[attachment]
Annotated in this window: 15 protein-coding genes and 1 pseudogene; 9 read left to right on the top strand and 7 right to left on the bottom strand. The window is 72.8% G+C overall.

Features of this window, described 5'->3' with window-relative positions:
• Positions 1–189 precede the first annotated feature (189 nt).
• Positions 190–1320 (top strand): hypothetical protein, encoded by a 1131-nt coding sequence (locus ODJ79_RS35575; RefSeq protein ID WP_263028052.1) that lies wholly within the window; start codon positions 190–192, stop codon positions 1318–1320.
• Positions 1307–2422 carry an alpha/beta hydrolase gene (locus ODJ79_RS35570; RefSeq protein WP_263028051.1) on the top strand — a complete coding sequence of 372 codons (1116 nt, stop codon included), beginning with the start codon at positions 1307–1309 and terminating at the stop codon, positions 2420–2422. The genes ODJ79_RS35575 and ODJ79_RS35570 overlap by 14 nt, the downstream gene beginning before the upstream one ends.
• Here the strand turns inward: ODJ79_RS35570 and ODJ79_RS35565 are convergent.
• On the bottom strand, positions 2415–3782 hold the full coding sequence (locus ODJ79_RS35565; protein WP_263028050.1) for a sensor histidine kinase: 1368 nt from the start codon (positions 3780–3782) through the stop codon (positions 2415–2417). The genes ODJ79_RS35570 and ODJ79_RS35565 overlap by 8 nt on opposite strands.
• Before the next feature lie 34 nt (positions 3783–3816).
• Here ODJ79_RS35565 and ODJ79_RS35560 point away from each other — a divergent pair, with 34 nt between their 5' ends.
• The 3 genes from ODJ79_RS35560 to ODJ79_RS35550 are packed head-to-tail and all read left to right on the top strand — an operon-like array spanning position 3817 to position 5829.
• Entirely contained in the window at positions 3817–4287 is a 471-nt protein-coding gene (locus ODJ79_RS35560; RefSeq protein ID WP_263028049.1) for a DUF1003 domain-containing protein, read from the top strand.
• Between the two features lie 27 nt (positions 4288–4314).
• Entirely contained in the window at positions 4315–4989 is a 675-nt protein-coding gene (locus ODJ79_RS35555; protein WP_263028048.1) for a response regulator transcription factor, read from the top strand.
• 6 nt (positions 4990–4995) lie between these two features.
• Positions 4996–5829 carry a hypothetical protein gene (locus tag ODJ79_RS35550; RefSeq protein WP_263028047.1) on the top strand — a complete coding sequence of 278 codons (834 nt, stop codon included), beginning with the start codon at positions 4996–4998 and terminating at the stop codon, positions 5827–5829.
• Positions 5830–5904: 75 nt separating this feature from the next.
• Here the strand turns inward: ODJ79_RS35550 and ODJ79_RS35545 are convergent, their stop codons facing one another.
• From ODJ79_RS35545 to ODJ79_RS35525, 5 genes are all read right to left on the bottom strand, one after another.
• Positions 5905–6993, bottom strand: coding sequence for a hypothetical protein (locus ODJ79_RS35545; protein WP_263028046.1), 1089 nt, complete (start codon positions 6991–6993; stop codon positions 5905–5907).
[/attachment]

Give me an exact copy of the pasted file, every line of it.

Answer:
Annotated in this window: 15 protein-coding genes and 1 pseudogene; 9 read left to right on the top strand and 7 right to left on the bottom strand. The window is 72.8% G+C overall.

Features of this window, described 5'->3' with window-relative positions:
• Positions 1–189 precede the first annotated feature (189 nt).
• Positions 190–1320 (top strand): hypothetical protein, encoded by a 1131-nt coding sequence (locus ODJ79_RS35575; RefSeq protein ID WP_263028052.1) that lies wholly within the window; start codon positions 190–192, stop codon positions 1318–1320.
• Positions 1307–2422 carry an alpha/beta hydrolase gene (locus ODJ79_RS35570; RefSeq protein WP_263028051.1) on the top strand — a complete coding sequence of 372 codons (1116 nt, stop codon included), beginning with the start codon at positions 1307–1309 and terminating at the stop codon, positions 2420–2422. The genes ODJ79_RS35575 and ODJ79_RS35570 overlap by 14 nt, the downstream gene beginning before the upstream one ends.
• Here the strand turns inward: ODJ79_RS35570 and ODJ79_RS35565 are convergent.
• On the bottom strand, positions 2415–3782 hold the full coding sequence (locus ODJ79_RS35565; protein WP_263028050.1) for a sensor histidine kinase: 1368 nt from the start codon (positions 3780–3782) through the stop codon (positions 2415–2417). The genes ODJ79_RS35570 and ODJ79_RS35565 overlap by 8 nt on opposite strands.
• Before the next feature lie 34 nt (positions 3783–3816).
• Here ODJ79_RS35565 and ODJ79_RS35560 point away from each other — a divergent pair, with 34 nt between their 5' ends.
• The 3 genes from ODJ79_RS35560 to ODJ79_RS35550 are packed head-to-tail and all read left to right on the top strand — an operon-like array spanning position 3817 to position 5829.
• Entirely contained in the window at positions 3817–4287 is a 471-nt protein-coding gene (locus ODJ79_RS35560; RefSeq protein ID WP_263028049.1) for a DUF1003 domain-containing protein, read from the top strand.
• Between the two features lie 27 nt (positions 4288–4314).
• Entirely contained in the window at positions 4315–4989 is a 675-nt protein-coding gene (locus ODJ79_RS35555; protein WP_263028048.1) for a response regulator transcription factor, read from the top strand.
• 6 nt (positions 4990–4995) lie between these two features.
• Positions 4996–5829 carry a hypothetical protein gene (locus tag ODJ79_RS35550; RefSeq protein WP_263028047.1) on the top strand — a complete coding sequence of 278 codons (834 nt, stop codon included), beginning with the start codon at positions 4996–4998 and terminating at the stop codon, positions 5827–5829.
• Positions 5830–5904: 75 nt separating this feature from the next.
• Here the strand turns inward: ODJ79_RS35550 and ODJ79_RS35545 are convergent, their stop codons facing one another.
• From ODJ79_RS35545 to ODJ79_RS35525, 5 genes are all read right to left on the bottom strand, one after another.
• Positions 5905–6993, bottom strand: coding sequence for a hypothetical protein (locus ODJ79_RS35545; protein WP_263028046.1), 1089 nt, complete (start codon positions 6991–6993; stop codon positions 5905–5907).